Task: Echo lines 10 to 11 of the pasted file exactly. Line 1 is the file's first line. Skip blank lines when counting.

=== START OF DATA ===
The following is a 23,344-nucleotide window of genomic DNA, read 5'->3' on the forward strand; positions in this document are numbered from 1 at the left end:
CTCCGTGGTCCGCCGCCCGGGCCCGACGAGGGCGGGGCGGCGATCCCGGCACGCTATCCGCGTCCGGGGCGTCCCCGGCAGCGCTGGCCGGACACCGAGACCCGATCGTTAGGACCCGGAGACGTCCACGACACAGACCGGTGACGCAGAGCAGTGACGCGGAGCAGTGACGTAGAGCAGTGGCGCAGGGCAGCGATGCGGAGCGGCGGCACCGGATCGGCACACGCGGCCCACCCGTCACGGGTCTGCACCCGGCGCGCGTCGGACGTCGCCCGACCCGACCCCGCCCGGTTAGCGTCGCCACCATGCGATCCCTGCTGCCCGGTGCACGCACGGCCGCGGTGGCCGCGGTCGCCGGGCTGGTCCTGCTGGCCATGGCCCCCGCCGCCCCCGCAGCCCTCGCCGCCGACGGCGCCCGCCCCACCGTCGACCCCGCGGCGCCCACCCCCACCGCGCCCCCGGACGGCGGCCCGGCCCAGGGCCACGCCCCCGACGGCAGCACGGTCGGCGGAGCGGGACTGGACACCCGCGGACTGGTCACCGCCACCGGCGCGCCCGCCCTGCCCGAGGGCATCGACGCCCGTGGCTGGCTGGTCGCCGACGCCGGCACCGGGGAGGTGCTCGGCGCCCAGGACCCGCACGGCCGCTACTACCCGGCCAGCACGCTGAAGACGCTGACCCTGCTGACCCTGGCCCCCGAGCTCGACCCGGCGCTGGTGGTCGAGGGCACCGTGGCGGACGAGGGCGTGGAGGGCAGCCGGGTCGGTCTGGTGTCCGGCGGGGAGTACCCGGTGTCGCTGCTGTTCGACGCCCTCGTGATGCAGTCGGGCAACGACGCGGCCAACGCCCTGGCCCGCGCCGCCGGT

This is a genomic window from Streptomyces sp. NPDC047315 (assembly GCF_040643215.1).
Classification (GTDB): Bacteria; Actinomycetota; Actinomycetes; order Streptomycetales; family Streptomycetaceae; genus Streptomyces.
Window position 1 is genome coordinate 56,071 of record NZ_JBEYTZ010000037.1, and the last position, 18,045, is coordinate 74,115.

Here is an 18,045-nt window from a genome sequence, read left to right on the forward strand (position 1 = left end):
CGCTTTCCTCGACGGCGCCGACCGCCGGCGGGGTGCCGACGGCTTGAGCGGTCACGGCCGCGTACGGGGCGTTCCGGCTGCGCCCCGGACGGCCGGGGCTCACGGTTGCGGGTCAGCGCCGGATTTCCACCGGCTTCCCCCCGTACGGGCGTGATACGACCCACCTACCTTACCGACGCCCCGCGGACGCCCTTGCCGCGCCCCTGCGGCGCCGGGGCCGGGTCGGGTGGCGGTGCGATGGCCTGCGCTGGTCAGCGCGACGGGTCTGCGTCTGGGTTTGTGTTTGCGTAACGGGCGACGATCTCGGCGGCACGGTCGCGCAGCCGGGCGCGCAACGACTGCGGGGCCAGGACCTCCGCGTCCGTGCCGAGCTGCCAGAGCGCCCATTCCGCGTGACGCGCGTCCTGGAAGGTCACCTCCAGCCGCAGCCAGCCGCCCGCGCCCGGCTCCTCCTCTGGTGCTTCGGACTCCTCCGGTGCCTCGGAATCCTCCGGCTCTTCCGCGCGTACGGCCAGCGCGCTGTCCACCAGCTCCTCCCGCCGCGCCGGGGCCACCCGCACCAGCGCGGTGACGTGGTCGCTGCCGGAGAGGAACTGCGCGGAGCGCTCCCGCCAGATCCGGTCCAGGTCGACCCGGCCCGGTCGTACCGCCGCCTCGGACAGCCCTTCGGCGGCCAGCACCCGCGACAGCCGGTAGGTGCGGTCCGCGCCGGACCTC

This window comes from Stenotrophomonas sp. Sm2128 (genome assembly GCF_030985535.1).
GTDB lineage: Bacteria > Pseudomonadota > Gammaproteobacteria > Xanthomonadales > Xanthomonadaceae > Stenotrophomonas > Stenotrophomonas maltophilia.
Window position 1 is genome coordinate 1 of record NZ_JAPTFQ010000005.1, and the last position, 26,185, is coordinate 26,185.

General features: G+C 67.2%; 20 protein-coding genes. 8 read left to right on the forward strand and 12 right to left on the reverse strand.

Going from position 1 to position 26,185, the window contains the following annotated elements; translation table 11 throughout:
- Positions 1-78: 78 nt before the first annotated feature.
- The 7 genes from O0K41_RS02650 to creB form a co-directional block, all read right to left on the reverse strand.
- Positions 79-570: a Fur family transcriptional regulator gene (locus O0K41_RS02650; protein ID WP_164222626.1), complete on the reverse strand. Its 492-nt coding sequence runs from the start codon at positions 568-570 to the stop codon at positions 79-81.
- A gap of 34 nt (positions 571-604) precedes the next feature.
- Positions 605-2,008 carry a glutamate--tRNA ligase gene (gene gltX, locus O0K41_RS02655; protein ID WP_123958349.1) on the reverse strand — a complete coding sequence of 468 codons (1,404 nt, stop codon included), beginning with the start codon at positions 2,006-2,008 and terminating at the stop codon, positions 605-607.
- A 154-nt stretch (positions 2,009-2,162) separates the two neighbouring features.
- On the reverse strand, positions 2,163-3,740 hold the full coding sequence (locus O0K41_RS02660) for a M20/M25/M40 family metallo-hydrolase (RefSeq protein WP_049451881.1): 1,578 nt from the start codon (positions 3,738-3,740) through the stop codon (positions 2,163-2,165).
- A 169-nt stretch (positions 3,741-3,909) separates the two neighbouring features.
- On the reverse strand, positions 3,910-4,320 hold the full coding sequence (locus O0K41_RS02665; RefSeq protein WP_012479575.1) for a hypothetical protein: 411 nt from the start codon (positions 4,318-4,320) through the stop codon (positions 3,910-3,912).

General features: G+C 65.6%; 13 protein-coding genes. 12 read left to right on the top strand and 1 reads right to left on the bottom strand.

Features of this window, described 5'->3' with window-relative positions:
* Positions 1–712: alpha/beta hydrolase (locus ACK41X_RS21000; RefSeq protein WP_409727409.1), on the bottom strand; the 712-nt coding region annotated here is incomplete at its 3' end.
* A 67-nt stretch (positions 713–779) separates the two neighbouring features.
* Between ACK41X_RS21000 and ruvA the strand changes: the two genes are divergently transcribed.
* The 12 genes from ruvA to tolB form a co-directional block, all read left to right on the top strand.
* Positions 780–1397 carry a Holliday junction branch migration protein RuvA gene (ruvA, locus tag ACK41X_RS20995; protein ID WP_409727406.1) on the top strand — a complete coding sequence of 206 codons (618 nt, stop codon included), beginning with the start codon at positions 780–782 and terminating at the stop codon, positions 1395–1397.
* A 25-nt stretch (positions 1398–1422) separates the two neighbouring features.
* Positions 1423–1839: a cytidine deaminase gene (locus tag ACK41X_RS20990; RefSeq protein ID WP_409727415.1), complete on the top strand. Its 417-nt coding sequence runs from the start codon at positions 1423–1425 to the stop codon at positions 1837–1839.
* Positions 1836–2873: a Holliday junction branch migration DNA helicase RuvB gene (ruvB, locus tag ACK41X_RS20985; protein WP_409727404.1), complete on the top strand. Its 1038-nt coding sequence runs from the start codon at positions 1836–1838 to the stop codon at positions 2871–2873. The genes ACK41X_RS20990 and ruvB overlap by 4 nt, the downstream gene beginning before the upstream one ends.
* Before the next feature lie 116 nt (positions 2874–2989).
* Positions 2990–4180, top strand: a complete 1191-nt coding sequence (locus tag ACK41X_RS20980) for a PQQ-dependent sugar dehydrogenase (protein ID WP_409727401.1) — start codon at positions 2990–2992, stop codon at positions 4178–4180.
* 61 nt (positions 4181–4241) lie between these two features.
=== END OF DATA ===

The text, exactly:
Window position 1 is genome coordinate 1 of record NZ_JAPTFQ010000005.1, and the last position, 26,185, is coordinate 26,185.

General features: G+C 67.2%; 20 protein-coding genes. 8 read left to right on the forward strand and 12 right to left on the reverse strand.